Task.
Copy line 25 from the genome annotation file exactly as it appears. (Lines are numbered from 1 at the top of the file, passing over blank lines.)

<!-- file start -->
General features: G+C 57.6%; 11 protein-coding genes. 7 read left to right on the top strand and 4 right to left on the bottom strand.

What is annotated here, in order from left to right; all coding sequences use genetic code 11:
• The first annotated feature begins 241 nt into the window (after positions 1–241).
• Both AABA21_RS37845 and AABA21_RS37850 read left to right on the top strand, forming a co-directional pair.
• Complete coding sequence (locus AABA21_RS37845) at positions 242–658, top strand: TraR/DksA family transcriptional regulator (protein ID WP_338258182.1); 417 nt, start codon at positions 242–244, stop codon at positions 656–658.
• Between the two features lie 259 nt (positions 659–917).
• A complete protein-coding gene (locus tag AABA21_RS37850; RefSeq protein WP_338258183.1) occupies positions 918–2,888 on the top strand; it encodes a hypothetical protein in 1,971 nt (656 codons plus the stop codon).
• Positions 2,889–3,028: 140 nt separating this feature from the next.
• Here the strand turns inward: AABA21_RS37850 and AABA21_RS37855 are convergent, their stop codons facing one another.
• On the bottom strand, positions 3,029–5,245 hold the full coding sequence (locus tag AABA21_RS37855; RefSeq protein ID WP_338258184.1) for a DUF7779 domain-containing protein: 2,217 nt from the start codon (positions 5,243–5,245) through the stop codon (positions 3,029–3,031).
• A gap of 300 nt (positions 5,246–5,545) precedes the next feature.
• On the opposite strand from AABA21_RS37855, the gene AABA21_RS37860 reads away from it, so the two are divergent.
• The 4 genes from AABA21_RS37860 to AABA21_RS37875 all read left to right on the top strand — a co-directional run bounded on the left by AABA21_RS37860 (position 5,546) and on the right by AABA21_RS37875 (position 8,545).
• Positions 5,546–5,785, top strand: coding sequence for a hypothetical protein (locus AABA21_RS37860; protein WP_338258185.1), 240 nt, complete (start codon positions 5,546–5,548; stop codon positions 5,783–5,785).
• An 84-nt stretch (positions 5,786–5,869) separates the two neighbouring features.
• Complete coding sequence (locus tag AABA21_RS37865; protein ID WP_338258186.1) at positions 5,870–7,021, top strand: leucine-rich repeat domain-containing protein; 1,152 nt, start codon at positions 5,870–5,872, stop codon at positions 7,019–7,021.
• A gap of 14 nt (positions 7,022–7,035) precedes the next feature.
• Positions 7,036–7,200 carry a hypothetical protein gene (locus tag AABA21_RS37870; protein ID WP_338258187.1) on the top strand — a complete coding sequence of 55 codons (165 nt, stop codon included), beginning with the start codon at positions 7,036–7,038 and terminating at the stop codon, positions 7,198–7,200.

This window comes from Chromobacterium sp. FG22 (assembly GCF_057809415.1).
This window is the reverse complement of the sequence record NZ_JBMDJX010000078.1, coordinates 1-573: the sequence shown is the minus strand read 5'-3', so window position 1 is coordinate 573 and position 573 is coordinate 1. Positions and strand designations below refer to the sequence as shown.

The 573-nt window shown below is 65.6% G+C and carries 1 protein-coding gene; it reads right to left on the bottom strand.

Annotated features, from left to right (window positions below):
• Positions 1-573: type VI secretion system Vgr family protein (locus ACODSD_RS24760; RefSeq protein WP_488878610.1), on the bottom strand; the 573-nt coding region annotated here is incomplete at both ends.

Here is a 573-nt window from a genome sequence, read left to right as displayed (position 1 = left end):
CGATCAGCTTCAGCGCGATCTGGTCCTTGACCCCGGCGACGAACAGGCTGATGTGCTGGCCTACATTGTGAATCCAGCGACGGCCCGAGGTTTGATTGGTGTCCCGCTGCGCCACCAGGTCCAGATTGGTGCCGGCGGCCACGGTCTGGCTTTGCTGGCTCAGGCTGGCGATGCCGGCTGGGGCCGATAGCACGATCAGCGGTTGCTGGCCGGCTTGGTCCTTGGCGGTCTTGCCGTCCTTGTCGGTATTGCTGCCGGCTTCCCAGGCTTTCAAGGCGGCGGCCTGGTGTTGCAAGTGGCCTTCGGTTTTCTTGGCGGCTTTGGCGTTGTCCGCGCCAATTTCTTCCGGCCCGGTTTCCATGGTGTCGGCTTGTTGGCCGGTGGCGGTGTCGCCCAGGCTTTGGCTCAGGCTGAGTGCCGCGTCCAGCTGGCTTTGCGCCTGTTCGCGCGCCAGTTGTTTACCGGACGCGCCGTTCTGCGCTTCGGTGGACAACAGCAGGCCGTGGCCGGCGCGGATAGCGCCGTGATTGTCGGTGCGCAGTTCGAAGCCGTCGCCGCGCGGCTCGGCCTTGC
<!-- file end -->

CGATCAGCTTCAGCGCGATCTGGTCCTTGACCCCGGCGACGAACAGGCTGATGTGCTGGCCTACATTGTGAATCCAGCGACGGCCCGAGGTTTGATTGGTGTCCCGCTGCGCCACCAGGTCCAGATTGGTGCCGGCGGCCACGGTCTGGCTTTGCTGGCTCAGGCTGGCGATGCCGGCTGGGGCCGATAGCACGATCAGCGGTTGCTGGCCGGCTTGGTCCTTGGCGGTCTTGCCGTCCTTGTCGGTATTGCTGCCGGCTTCCCAGGCTTTCAAGGCGGCGGCCTGGTGTTGCAAGTGGCCTTCGGTTTTCTTGGCGGCTTTGGCGTTGTCCGCGCCAATTTCTTCCGGCCCGGTTTCCATGGTGTCGGCTTGTTGGCCGGTGGCGGTGTCGCCCAGGCTTTGGCTCAGGCTGAGTGCCGCGTCCAGCTGGCTTTGCGCCTGTTCGCGCGCCAGTTGTTTACCGGACGCGCCGTTCTGCGCTTCGGTGGACAACAGCAGGCCGTGGCCGGCGCGGATAGCGCCGTGATTGTCGGTGCGCAGTTCGAAGCCGTCGCCGCGCGGCTCGGCCTTGC